Thursday, 2 August 2007

Ladybird books

See Spot run. Run, Spot, run!

The Ladybird books of my childhood represented a 1950s white middle class existence, with Father pictured going to work with his briefcase in hand and Mother shown with her apron on in the kitchen. It didn’t quite match up to life where I lived in London, but was a nostalgic view of a bygone generation’s idyllic childhood filled with adventure, rock pools and castle’s to explore. Sort of like the Famous Five, except Peter and Jane spoke in a weird, repetitive language that drove you mad after the age of six.

Ladybird books attempt to teach children to read and speak by repetition of key words and a grading system of books that increase vocabulary as the reader builds confidence. The books show the different ways you can use words in language, even if by the end you feel as if you have been hit over the head with a sledge hammer with the word ‘run’ on it. Although it would be quite fun (and potentially maddening) to introduce it in day-to-day life…

“Shall we go for a beer, J? J, shall we go for a beer? I like beer. J likes beer. Let’s all go for a beer!”

Although the first Ladybird books came into being in 1940 with ‘Bunnikin's Picnic party’, the publishers behind them, Wills and Hepworth, published a series of books for children throughout the war years of 1915 -1938. In one of these, an ABC, children were taught that ‘A’ stood for ‘Armoured Train’ – a lot different to my 1970’s Ladybird ABC with a picture of an apple.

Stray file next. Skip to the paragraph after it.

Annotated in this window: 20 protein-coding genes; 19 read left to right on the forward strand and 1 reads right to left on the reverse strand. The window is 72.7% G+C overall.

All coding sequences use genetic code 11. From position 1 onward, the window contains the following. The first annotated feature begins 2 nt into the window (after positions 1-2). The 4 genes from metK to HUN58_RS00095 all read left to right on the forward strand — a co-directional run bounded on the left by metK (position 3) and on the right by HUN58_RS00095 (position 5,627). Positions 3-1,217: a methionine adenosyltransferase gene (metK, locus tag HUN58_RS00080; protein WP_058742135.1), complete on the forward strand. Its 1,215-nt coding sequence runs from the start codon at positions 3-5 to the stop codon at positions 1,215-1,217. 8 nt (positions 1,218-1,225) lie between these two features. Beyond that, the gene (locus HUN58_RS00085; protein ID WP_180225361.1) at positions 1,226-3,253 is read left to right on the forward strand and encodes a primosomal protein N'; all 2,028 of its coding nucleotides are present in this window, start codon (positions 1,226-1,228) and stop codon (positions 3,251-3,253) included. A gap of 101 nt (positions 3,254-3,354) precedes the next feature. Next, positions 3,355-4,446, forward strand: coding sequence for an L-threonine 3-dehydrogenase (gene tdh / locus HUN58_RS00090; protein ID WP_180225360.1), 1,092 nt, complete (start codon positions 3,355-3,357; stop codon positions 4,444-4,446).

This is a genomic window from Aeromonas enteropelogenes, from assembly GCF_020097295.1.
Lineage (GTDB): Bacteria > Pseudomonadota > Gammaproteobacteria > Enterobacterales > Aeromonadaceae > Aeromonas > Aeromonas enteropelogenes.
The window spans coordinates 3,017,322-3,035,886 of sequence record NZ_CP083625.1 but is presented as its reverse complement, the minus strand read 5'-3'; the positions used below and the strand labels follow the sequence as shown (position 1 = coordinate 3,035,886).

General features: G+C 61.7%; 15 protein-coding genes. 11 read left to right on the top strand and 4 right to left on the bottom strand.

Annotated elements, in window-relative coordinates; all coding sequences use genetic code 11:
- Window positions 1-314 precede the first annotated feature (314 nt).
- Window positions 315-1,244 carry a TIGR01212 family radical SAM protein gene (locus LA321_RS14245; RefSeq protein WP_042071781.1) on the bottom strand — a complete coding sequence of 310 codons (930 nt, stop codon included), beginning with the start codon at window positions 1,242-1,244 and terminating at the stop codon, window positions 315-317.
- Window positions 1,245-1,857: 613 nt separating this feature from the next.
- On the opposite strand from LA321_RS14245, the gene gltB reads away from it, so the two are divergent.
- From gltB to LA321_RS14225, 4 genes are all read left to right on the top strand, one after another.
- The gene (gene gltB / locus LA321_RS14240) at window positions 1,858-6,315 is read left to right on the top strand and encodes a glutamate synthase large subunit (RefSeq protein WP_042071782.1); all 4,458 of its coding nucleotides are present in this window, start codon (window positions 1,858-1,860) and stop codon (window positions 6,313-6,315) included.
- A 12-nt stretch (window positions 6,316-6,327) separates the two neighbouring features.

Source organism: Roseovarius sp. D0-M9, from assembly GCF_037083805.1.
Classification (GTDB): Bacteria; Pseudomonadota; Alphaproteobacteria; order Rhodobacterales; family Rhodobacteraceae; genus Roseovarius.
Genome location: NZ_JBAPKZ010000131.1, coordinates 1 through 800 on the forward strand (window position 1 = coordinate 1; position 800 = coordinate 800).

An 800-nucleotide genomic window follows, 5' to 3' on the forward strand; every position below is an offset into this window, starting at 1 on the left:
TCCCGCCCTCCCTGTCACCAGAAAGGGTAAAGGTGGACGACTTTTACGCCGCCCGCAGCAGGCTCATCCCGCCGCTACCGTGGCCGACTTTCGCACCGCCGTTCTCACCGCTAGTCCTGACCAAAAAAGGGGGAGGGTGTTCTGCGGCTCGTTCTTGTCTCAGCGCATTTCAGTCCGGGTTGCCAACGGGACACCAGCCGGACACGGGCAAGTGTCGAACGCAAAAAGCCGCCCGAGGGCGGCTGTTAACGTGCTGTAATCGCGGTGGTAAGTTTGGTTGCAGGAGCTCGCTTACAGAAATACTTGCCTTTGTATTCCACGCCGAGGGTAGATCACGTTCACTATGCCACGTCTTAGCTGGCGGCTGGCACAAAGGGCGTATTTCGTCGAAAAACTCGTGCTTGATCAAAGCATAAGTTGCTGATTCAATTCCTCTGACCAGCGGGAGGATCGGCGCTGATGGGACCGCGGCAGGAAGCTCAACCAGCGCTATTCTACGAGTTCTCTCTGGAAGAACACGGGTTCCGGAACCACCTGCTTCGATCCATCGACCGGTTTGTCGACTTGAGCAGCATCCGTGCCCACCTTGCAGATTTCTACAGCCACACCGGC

Also, because Ladybird printed many factual books as well, it wasn’t just children that benefited – the Ministry of Defence had ‘The Computer: How It Works’ in 1971, but they asked for a special edition to be printed just for them, in plain covers without the copyright information in case it embarrassed the training staff. And ‘How it Works: The Motor Car’ (1965) was used by Thames Valley police driving school as a general guide.

Ladybird books didn’t just teach children, our police force and worryingly our Ministry of Defence, they also had many series of books that illustrated the classics – Cinderella, Puss in Boots, The Gingerbread Man. These are the three I remember and what a surprise, a cat lurks here too.

The strength of Ladybird was the illustrations, again, they were very detailed and the text beside it so sparse, that you were encouraged to think up more of the story. And I think they gave parents pleasure, as they looked at the pictures, perhaps gave them a chance to wistfully dream as well… Here are some titles and editions I remember from my childhood…

If you are interested in reading further about Ladybird books, I would advise you to have a look at the following links:
Ladybird - this is the official site, yet I didn't find it all that helpful.
The Wee Web - history of Ladybird, and a lot more besides. A lot of the links came up with an error for me, but that might be just today...
Craig's Ladybird Book Site - fantastic stuff from a collector's point of view. The site needs better navigation though, and was last updated in Feb 2006, but it is a good comprehensive guide.

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